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Säpo to probe beating of Centre Party MP

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Säpo to probe beating of Centre Party MP
11:08 CEST+02:00
Fredrick Federley, a Centre Party MP, was beaten and robbed outside his Stockholm apartment on Wednesday night. The Swedish Security Service (Säpo) has taken over the investigation.

Federley left his apartment in the Hammarby Sjöstad district of southern Stockholm shortly after 6pm on Wednesday evening when he was attacked by four young men.

The men, estimated to be between 20 and 25, jumped Federley, kicking and hitting him repeatedly before fleeing with his wallet.

Federley was taken to hospital in an ambulance. His wallet was later found empty.

Police have yet to make any arrests in the case and the motive behind the attack remains unknown. On Thursday, police handed the investigation over to Säpo.

"I don't want to speculate on any motive, but that we're taking over the investigation doesn't mean that there is a political motive. Fredrick Federley is a member of the Riksdag and a part of the central leadership of the country and we're responsible for his personal safety. Thus it's natural that we take over the investigation," Säpo spokesperson Patrik Peter told the TT news agency.

Peter added that the case has been made a priority in light of the attack taking place in the final days of the Swedish election campaign.

"Obviously it is [a priority]. We, together with the National Criminal Police (Rikskriminalpolisen) and other police agencies, place a high priority on protection of the entire election campaign," said Peter.

Representatives from the Centre Party's leadership were able to contact Federley, who remains in hospital, according to party leader Maud Olofsson.

She said she doubts if Federley, who has represented Stockholm County in the Riksdag since 2006, will be able to participate in the final days of the election campaign on account of his injuries.

"He took a severe beating. He has a serious concussion and a broken nose," Olofsson told the TT news agency. "I have a hard time seeing how he can do much more in the election campaign considering the injuries he sustained."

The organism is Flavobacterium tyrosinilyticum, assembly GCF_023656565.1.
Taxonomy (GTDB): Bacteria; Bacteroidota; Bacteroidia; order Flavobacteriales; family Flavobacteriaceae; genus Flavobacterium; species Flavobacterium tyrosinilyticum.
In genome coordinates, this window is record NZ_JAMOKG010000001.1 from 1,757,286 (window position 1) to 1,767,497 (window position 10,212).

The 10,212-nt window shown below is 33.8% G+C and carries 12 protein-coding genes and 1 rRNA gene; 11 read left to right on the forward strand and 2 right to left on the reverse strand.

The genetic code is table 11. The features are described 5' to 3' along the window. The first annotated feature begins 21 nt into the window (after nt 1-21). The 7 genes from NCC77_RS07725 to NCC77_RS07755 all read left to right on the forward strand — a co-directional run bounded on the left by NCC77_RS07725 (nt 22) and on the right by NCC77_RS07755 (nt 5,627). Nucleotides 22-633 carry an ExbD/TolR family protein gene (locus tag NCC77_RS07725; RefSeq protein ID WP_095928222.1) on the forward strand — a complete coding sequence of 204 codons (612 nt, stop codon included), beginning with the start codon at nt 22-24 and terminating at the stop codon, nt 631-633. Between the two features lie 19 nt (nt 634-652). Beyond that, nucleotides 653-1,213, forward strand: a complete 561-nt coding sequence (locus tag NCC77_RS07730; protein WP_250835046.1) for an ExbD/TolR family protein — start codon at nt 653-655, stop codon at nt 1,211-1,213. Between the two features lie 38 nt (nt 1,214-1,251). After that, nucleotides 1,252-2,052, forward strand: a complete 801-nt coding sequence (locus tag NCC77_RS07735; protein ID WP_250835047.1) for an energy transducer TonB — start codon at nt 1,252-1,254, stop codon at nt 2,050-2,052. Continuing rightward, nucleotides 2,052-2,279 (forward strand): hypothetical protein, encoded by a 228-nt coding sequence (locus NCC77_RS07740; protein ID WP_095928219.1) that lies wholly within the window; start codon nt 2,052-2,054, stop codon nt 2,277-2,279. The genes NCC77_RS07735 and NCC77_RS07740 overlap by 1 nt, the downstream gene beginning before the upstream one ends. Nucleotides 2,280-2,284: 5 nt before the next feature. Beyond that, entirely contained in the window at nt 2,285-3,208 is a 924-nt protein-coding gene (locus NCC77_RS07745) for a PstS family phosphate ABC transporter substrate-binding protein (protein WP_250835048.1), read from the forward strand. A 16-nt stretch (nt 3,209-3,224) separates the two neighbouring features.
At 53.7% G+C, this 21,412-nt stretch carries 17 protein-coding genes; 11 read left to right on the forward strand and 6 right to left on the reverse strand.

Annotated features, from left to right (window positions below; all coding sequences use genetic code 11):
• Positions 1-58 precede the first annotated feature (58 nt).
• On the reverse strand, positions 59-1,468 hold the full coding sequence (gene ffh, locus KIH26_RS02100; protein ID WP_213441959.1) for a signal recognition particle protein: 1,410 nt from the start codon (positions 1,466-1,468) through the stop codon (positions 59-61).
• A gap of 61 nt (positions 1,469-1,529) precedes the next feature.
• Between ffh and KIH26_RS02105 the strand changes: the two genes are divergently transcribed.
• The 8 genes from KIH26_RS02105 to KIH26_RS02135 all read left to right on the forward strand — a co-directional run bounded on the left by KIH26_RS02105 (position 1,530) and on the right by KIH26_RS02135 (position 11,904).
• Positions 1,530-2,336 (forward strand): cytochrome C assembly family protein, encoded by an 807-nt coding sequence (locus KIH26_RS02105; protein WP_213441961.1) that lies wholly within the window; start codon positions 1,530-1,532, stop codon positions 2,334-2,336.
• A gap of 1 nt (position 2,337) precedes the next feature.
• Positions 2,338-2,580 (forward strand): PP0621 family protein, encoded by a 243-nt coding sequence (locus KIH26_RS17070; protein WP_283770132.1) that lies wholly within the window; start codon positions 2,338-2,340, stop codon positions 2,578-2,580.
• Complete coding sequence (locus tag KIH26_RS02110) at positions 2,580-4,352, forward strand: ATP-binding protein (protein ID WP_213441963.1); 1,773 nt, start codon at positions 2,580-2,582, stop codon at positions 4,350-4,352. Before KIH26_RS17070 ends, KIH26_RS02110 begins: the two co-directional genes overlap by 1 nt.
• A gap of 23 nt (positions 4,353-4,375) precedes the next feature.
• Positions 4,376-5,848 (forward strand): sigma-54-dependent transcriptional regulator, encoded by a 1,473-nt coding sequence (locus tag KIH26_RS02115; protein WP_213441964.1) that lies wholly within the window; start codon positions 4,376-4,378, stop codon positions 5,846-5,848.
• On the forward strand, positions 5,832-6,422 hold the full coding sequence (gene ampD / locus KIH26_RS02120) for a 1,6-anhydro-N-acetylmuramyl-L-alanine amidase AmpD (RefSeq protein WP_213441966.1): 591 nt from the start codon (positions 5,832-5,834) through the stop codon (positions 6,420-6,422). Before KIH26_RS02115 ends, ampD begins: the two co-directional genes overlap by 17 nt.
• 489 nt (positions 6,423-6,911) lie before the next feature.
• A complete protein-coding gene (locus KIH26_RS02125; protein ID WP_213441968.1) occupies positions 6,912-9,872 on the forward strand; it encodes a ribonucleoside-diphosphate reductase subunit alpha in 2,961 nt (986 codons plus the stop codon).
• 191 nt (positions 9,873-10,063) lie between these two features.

Olofsson is both disappointed and shocked over what happened.

"We don't know the motive behind what happened, but regardless of what it is, something like this shouldn't happen in Sweden," she said.

Federley, who is openly gay, has also been interviewed by police about the incident.

"The officer who spoke with him said that he took three kicks to the head and doesn't remember so much," police spokesperson Tommy Jonsson told TT.

According to police, the attack may have been random.

"One witness said that the four perpetrators rode the same ferry boat between Södermalm and Hammarby Sjöstad as the witness right before the attack," said Jansson.

No suspects have been arrested, but police are hopeful that images of whoever attacked Federley may have been captured by surveillance cameras.

Federley was an outspoken critic of Sweden signals intelligence law, the so called FRA-law, and refrained from casting a vote on the original legislation in 2007 as a way to register his discontent.

When the bill was debated again in 2008, Federley remained critical and was partially responsible for forcing the government to rework the legislation, delaying the vote by several weeks.

When the final bill was presented in September 2008, however, Federley said he was satisfied with the changes and supported the new legislation.

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